The Emotiv detection suite is built into a single driver which produces simple yet meaningful outputs that can be detected directly through Emotiv's Application Programming Interface (API). Consequently, the function of the Neuroheadset can be controlled directly by the game or application. Emotiv also provides a general interface which allows users to interact with all of the headset functionality, and a simple application which converts user-defined conditions such as a user-initiated PUSH action into user-defined keystrokes or control sequences. These control sequences can then be shared by other applications, allowing Neuroheadset to be used seamlessly with existing games.

About Emotiv
Emotiv is a neuroengineering company that has brought to market a breakthrough interface technology for digital media taking inputs directly from the brain. This technology utterly transforms the way we interact with computers. Emotiv's vision is to revolutionize human-computer input in the same way the graphic user interface did 20 years ago. For more information, visit

Applications for the Emotiv technology and interface span an amazing variety of potential industries – from gaming to interactive television, everyday computer interactions, hands-free control systems, smart adaptive environments, art, accessibility design, market research, psychology, medicine, robotics, automotive, transport safety, defense and security. Plans for introducing Emotiv into these and other broad realms are well established with developers and researchers in over 70 countries already working with the technology.

About Nordic Semiconductor ASA
Nordic Semiconductor is a fabless semiconductor company specializing in ultra low power (ULP) short-range wireless communication. For more information, visit

Nordic Semiconductor's nRF24xxx range of 2.4GHz transceiver and transmitter devices are aimed at applications including PC peripherals (wireless keyboards/mice/multimedia controllers), game controllers, intelligent sports equipment and wireless audio (for example, MP3 and portable CD player wireless headphones and wireless PC speakers).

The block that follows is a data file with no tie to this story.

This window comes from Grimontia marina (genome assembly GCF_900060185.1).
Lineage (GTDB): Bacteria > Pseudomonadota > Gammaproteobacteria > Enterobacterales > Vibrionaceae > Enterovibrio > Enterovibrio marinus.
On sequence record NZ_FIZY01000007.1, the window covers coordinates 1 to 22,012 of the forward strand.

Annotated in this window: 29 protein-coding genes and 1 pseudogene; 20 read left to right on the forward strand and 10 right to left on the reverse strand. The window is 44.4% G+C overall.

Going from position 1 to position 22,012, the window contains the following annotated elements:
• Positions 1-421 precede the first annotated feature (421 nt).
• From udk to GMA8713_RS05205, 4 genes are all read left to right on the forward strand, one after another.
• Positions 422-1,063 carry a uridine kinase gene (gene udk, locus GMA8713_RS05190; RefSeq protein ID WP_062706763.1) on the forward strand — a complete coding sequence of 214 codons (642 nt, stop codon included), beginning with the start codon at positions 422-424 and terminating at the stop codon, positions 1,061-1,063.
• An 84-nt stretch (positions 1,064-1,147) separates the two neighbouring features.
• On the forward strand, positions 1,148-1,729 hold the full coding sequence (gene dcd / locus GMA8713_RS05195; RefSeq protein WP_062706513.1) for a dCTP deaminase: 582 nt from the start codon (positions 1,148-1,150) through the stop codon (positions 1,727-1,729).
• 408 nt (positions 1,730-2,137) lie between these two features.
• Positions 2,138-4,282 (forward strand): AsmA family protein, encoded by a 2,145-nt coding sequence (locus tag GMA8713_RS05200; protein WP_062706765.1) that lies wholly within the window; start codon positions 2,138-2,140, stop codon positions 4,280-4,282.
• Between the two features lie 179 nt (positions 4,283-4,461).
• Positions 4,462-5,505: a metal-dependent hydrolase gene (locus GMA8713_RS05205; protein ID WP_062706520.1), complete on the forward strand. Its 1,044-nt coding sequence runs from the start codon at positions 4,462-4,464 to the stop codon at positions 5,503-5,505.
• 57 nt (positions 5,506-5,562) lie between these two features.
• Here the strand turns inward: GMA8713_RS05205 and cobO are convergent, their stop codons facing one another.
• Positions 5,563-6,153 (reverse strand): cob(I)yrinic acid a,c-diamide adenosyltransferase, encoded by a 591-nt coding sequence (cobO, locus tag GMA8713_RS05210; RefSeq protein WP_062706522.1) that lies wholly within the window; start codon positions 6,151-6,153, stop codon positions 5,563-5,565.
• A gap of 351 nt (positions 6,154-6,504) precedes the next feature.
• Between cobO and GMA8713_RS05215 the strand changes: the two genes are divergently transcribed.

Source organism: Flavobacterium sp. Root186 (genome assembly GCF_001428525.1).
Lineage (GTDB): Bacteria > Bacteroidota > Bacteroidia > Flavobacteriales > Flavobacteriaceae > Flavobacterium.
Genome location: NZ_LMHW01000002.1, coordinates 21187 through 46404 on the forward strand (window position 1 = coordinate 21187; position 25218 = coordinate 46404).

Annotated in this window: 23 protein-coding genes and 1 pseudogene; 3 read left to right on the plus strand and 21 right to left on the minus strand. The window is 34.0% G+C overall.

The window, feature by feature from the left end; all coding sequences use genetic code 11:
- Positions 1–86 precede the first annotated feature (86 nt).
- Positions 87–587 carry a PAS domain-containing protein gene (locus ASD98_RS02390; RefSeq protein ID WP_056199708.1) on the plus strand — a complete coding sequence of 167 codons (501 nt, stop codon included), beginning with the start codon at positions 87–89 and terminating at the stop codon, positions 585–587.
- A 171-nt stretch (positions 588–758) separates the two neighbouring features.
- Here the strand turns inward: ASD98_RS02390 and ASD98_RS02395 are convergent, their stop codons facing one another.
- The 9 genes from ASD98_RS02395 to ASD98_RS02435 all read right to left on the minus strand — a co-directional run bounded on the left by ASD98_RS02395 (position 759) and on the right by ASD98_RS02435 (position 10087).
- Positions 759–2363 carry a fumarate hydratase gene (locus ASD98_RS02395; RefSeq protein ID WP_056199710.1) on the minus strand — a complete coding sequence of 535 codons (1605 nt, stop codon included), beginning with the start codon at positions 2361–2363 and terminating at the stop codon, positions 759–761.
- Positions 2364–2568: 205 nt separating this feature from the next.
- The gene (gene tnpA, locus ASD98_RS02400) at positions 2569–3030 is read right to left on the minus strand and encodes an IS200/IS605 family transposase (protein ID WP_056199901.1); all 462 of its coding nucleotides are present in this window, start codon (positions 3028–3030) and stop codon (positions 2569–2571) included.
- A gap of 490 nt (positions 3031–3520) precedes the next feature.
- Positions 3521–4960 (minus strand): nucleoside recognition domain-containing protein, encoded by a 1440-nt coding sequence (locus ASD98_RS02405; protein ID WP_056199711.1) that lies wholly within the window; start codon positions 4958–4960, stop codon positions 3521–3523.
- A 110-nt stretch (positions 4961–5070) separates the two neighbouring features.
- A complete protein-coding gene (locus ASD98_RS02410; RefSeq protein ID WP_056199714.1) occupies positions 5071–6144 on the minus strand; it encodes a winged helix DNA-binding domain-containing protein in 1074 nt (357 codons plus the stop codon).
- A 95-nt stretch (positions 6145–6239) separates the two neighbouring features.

Nordic is a member of the ANT+ Alliance and has successfully collaborated with ANT Wireless of Cochrane, Canada, since 2005. ANT devices such as the nRF24AP2 family – using Nordic 2.4GHz transceivers and the proven ANT protocol – have been used in millions of wireless sensor nodes across the world. ANT is perfectly suited for any kind of low data rate sensor network topologies in personal area networks (PANs) and practical wireless sensor networks (WSNs). ANT+ (built on the ANT protocol) facilitates interoperability between ANT+ Alliance member devices in application segments such as sports, wellness, and medical health sensors.

Nordic is an associate member of the Bluetooth SIG, and has contributed core expertise in ultra low power (ULP) RF design to Bluetooth low energy wireless technology (formerly ultra low power Bluetooth). Bluetooth low energy is a short range RF communication technology featuring ultra low power consumption, a lightweight protocol stack and simple integration with Bluetooth chips. It is a hallmark feature of the latest Bluetooth Core Specification Version 4.0. The technology will support the next generation of RF communications by opening up many new opportunities for ULP wireless data links between suitably equipped mobile handsets or computers and small (typically coin cell) battery-powered devices such as sports, wellness, and medical health sensors.

Nordic's products are all manufactured in state of the art semiconductor process technologies through strong, long-term relationships with world-best manufacturing facilities. Sales are primarily made through a carefully selected worldwide distribution network.

SOURCE: Nordic Semiconductor ASA
Homeland Security Mind reading machine
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JUSTICE MARSHALL WROTE IN STANLEY VS. GEORGIA:" Whatever may be the justifications (for other statues relating to obscenity) we do not think they reach into the privacy of one's own home. If the first ammendment means anything the state has no business telling a man sitting alone in his own house, what books he may read or which films he may watch. Our whole constitutional heritage rebels at the thought of giving government the power to control men's minds."  (( on the government, and privacy in the home.)) It may be shown that the first ammendment also protects the freedom of cognitive liberties and silent speech, the right to form ideas without persection and interference from the state or federal government.